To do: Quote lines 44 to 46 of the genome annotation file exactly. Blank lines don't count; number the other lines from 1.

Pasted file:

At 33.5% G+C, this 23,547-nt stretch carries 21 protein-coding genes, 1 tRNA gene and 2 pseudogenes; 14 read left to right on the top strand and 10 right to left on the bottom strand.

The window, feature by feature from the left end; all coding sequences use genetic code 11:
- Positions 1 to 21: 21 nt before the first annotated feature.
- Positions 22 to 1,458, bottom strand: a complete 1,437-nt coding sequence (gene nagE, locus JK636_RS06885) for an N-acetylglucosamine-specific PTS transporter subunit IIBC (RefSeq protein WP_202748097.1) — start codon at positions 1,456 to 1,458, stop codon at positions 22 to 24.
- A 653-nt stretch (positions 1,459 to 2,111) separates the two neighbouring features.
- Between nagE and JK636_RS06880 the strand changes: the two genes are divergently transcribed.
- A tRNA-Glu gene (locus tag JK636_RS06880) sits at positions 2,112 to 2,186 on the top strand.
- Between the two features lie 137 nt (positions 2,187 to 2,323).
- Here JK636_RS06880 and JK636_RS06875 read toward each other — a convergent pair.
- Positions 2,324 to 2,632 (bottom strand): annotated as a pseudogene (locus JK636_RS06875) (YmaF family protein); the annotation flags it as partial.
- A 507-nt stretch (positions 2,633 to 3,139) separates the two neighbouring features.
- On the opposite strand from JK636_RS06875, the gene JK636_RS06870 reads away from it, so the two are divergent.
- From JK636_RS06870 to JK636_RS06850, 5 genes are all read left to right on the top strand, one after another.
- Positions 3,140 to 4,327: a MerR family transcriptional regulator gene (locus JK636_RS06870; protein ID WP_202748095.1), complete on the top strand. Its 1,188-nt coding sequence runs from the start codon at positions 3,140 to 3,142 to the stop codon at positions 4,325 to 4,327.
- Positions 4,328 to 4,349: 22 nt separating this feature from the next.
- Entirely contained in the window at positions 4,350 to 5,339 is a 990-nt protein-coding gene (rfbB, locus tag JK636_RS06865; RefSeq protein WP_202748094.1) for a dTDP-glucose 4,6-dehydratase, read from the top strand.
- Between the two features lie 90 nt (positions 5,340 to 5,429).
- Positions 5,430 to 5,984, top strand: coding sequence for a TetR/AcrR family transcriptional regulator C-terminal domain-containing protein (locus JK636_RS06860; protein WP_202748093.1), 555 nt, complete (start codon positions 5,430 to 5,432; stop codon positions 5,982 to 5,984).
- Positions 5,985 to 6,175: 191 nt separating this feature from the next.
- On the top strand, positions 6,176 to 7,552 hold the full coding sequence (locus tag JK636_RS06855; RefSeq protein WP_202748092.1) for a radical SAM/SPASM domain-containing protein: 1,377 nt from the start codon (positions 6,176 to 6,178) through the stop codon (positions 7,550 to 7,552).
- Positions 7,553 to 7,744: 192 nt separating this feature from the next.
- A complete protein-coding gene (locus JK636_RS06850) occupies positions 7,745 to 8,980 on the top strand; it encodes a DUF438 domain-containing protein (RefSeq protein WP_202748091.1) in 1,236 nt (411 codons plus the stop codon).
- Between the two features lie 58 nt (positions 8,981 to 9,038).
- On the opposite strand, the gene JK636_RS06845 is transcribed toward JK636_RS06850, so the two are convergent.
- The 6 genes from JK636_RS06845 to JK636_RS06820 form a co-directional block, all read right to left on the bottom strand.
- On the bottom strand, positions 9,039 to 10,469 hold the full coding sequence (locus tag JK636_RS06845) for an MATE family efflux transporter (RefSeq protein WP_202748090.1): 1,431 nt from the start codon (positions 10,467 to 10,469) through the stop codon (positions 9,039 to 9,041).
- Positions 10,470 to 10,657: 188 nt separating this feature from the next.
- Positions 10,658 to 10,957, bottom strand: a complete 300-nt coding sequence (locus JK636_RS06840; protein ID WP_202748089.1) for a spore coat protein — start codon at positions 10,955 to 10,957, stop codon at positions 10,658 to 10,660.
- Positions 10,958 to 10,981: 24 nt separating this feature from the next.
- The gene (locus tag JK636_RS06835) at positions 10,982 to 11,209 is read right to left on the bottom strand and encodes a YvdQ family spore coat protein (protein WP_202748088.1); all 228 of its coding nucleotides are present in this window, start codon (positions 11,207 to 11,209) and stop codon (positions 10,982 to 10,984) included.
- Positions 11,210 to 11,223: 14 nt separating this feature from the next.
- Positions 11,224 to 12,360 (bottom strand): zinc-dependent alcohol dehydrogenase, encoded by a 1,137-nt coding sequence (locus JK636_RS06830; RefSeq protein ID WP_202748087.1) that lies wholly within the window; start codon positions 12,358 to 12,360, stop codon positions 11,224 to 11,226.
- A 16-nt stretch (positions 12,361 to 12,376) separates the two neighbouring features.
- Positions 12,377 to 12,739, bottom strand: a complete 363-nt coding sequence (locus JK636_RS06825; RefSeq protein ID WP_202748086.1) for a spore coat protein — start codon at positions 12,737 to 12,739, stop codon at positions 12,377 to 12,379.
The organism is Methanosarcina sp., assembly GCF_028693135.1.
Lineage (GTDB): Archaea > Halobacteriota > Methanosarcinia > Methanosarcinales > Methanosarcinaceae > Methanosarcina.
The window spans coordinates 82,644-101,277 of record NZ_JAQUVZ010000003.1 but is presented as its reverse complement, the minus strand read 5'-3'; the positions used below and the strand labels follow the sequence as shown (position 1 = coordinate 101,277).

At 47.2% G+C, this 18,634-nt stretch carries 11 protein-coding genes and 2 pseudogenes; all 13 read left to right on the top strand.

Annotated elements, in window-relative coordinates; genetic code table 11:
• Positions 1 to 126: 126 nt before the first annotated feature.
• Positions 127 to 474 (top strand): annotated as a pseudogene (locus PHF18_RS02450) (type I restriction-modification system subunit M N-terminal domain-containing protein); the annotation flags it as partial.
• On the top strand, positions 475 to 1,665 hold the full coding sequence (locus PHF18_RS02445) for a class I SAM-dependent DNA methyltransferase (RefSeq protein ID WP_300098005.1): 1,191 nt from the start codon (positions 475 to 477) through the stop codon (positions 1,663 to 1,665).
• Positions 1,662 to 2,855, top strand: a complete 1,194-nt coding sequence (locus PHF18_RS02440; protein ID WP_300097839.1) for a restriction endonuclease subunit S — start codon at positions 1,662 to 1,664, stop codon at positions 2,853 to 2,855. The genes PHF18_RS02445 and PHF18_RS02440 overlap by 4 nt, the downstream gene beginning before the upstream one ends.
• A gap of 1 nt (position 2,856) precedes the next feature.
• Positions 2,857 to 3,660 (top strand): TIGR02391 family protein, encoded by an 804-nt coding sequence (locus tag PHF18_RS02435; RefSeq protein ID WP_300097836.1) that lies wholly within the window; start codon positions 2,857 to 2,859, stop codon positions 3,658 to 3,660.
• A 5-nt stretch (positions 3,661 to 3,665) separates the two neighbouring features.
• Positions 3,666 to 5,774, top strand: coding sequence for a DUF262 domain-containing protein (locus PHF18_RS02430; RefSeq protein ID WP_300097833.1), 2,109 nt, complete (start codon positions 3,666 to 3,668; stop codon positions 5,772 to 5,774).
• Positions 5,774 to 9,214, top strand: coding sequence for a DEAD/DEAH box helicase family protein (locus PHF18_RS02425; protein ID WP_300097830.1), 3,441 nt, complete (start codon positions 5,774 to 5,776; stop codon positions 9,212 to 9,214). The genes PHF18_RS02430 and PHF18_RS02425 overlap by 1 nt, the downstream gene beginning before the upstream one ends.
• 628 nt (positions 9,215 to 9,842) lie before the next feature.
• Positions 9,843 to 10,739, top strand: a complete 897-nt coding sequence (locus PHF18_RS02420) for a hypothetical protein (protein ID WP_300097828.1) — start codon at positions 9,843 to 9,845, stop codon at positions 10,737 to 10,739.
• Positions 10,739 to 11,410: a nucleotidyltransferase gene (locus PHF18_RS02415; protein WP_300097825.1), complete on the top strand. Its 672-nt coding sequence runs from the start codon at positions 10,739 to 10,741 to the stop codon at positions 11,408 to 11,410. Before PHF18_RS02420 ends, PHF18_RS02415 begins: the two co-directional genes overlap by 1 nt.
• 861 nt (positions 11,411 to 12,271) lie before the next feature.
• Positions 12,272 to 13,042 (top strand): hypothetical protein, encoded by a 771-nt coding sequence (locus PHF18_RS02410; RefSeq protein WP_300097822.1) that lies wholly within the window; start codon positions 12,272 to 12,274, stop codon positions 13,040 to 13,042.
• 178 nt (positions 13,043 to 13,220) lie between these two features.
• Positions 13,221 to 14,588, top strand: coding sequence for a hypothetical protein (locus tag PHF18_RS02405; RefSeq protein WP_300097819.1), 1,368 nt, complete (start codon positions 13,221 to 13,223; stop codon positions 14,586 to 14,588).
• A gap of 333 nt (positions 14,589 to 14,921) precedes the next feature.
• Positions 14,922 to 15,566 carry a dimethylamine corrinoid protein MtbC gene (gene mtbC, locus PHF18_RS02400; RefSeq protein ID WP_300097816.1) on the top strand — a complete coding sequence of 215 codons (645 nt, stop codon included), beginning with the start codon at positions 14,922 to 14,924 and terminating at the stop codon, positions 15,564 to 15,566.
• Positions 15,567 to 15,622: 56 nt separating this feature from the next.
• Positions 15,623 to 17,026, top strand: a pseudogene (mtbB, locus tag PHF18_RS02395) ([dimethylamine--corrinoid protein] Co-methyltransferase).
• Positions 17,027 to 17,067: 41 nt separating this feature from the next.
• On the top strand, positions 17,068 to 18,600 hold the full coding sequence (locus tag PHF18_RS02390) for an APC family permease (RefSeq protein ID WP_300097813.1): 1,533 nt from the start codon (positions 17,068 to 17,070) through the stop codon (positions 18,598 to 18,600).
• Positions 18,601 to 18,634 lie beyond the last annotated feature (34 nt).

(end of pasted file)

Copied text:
• A gap of 1 nt (position 2,856) precedes the next feature.
• Positions 2,857 to 3,660 (top strand): TIGR02391 family protein, encoded by an 804-nt coding sequence (locus tag PHF18_RS02435; RefSeq protein ID WP_300097836.1) that lies wholly within the window; start codon positions 2,857 to 2,859, stop codon positions 3,658 to 3,660.
• A 5-nt stretch (positions 3,661 to 3,665) separates the two neighbouring features.